Monday, January 23, 2012



Obododimma Oha

Some rank odour approaches me as I approach
the city, presents a clenched fist to my frightened nose

The breath of refuse that refuses
civilized welcome, it only yawns into my decency

Perhaps this is where we choose roads:
straight on, to pretend difference, in high halls;
towards the right, to face everyday battles, in piddle & pressure

Should I have asked:
Where is
the shoddy look an Oshodi used to wear,
or the marred modernity of a Maroko?
Always there is an extra mile beyond Mile 2
in this journey to a story
laden with smells.

Where a city begins is where its beauty ends

Now it wears its odours loosely
Like many years of failed hygiene
Each time welcoming some goodbyes –happy-to-miss-you

Ojota is more than random jottings
on someone’s governance notepad
a place where the Past Tense of government
shifts to a tensed up Present.

Friday, October 2, 2009

Saling these thoughts to the next UniVerse

i’m octobering on, hoping to locate the boundary between time & being
i’m mooning around an elusive plan of a planet
i’m righting a folding sail that complains about a nuclear amnesia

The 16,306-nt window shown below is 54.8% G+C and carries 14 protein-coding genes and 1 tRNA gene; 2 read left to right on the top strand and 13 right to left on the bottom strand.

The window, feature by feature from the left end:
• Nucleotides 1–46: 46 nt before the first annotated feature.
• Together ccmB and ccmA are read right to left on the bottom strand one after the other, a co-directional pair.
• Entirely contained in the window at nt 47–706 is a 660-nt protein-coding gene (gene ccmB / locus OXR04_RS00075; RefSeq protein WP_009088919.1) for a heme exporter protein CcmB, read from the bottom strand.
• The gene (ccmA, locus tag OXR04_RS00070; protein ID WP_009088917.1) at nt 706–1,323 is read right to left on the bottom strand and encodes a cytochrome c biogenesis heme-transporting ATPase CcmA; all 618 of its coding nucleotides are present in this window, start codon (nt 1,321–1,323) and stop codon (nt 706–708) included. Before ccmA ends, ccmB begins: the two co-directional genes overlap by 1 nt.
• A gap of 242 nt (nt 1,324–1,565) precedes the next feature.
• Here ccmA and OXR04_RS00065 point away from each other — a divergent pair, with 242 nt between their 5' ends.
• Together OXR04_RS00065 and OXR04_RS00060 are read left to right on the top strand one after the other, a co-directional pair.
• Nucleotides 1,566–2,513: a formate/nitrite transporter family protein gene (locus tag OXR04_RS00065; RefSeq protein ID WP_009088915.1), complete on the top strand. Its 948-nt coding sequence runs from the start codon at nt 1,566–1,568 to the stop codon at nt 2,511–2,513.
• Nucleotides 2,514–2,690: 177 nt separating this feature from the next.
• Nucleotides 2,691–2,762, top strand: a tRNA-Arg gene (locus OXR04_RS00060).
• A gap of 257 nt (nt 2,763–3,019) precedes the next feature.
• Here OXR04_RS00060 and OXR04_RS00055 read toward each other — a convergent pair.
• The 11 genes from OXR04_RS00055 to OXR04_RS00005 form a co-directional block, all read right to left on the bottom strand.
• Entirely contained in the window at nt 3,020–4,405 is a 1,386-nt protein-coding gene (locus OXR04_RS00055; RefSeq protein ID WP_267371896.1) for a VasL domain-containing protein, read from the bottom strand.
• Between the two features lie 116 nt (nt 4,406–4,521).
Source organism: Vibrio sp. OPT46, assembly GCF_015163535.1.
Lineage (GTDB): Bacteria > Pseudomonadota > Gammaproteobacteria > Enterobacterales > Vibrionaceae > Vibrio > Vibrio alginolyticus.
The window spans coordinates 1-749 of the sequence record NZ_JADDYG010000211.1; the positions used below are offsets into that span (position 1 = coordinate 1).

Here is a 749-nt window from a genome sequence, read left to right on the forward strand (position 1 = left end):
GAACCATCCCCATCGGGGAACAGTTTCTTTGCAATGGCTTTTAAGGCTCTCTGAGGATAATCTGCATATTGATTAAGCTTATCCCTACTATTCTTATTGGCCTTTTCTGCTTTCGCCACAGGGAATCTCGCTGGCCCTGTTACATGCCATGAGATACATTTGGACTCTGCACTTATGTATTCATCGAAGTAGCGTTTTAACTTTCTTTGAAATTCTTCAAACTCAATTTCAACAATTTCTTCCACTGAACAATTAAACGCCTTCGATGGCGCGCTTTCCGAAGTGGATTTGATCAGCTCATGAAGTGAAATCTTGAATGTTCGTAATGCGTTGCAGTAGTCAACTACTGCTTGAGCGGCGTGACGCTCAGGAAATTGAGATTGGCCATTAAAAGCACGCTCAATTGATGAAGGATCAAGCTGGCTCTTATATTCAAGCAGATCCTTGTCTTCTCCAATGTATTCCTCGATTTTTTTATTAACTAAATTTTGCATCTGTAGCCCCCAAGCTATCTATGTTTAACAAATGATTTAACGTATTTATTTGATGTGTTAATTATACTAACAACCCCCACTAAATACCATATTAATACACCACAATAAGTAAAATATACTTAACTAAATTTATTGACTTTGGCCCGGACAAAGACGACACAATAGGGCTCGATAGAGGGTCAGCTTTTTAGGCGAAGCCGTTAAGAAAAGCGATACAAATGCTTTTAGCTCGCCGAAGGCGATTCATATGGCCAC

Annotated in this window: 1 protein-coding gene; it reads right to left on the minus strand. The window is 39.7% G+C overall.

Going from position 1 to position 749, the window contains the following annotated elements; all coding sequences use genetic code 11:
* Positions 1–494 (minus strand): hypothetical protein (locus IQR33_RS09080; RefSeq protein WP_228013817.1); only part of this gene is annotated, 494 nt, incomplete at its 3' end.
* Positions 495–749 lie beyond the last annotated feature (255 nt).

i’m mooning this fifth element, timing this timeless thought
soon to explode

--- Obododimma Oha

Saturday, September 12, 2009

Gandhi in Rio

A soul that seeks
To find a Brazil whose zeal
Breaks down barriers
Between your speech and my silence

--- Obododimma Oha

Tuesday, June 30, 2009

Who Sits in Pa's Place, Telling Stories?


Obododimma Oha

In my Pa’s parlour, everyone has their own space and everyone’s space means. Everything, too, has its place, defined in relation to other things. There is the special place where Pa used to sit, from where he watched things that went on or watched everyone too. Pa always said we were all stories and were part of the stories that he told. When Pa was not around, like when he eventually slept and did not wake up again, Ma sat in his place, watching and also telling stories. In that way, Pa’s place was kept; the stories were kept. And the stories kept us.

Pa used to sit there, telling bearded stories. Stories of Mbe nwa Aniga holding a debate with Chukwu-abia-amuma. Stories of braves who went to the land of the spirits and defeated them in wrestling matches. Stories of why things are as they are. Stories of Wit slugging it out with Folly. Stories about values and the invaluable good life. Stories and stories and stories about stories in stories. Pa used to sit there, facing the whole family, telling stories that made our lives.

Now, the television and the video set sit in Pa’s place, telling a different kind of stories.

The television tells stories of things that never happened and wants us to believe that they really happened. The television tells its stories, making sure it has put adequate dose of salt and pepper. Seeing is believing and so showing is deceiving. And many maybes dissolve into certainties.